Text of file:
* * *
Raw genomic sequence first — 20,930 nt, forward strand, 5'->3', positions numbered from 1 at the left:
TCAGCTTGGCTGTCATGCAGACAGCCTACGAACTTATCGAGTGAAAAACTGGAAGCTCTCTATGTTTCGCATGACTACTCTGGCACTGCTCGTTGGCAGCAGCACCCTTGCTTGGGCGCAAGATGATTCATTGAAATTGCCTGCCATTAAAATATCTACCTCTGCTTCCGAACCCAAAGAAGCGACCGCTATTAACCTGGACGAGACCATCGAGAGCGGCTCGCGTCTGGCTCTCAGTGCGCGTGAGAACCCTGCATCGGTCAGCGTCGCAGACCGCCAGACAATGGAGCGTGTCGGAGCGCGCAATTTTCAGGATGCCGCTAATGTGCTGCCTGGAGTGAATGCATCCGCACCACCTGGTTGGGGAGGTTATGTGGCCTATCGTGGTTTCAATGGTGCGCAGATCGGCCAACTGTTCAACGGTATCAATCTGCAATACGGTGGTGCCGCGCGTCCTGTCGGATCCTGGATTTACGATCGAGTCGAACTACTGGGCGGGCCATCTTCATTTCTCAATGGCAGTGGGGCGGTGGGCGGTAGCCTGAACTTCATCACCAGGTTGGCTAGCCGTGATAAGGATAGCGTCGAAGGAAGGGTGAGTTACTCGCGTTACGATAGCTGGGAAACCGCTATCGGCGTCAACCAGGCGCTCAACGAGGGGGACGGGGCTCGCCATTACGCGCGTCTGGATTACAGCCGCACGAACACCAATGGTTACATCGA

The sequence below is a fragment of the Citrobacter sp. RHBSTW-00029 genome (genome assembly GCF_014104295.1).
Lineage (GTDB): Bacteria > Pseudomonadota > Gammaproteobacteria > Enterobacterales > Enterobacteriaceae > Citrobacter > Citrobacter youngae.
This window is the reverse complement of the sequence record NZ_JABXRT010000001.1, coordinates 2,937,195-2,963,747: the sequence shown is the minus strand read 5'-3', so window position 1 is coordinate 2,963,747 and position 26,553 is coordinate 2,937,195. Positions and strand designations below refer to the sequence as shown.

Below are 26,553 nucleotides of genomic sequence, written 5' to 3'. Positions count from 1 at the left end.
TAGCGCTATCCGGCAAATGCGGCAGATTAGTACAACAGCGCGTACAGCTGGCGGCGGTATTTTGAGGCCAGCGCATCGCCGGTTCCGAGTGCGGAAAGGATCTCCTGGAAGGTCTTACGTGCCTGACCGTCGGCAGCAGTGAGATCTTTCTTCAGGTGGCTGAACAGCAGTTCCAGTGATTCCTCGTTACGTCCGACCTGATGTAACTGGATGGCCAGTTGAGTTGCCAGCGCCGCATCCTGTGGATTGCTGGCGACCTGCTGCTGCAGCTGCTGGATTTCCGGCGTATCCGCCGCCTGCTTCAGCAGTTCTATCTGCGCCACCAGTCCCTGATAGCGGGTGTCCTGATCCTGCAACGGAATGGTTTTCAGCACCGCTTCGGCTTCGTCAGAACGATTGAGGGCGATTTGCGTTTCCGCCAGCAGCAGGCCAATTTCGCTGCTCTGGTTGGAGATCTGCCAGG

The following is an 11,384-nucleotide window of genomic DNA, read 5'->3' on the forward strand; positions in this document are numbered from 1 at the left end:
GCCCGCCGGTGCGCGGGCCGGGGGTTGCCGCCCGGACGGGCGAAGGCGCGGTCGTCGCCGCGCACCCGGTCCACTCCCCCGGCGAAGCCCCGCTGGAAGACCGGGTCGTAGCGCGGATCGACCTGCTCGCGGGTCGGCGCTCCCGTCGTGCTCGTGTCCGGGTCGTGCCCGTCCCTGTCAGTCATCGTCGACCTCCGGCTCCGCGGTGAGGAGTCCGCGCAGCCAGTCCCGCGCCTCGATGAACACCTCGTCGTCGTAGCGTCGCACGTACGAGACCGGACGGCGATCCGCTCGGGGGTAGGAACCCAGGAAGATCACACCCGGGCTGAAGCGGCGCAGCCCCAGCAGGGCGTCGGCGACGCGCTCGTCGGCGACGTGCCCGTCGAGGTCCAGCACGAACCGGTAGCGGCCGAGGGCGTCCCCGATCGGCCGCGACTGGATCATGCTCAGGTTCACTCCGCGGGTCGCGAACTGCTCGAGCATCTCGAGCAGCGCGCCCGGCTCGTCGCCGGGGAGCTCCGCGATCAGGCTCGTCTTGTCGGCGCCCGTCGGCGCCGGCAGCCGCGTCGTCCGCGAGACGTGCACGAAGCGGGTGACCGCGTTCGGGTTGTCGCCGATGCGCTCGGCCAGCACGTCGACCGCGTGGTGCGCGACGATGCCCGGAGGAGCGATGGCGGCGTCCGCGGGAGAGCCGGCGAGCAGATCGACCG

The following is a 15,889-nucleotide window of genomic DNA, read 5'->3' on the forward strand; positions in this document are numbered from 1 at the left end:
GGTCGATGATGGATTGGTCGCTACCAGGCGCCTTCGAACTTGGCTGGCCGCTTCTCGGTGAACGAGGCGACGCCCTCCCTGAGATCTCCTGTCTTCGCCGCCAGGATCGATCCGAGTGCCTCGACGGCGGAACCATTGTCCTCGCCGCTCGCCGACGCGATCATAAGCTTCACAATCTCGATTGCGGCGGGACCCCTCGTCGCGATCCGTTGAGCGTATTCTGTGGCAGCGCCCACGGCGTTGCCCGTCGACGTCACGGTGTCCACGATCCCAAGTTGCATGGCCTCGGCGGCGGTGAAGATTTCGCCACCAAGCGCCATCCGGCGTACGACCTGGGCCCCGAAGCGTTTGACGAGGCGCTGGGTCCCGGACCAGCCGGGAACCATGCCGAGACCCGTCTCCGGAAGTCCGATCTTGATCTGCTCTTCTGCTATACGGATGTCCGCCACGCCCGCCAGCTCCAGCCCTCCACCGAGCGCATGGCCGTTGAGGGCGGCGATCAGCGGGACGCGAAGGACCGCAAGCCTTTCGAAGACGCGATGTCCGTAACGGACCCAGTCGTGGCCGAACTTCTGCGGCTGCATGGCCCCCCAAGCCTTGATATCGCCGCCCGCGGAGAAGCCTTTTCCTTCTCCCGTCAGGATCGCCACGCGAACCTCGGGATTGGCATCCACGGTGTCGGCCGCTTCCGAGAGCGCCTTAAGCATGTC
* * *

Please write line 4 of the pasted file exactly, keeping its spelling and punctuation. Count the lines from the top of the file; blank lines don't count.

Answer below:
Lineage (GTDB): Bacteria > Pseudomonadota > Gammaproteobacteria > Enterobacterales > Enterobacteriaceae > Citrobacter > Citrobacter youngae.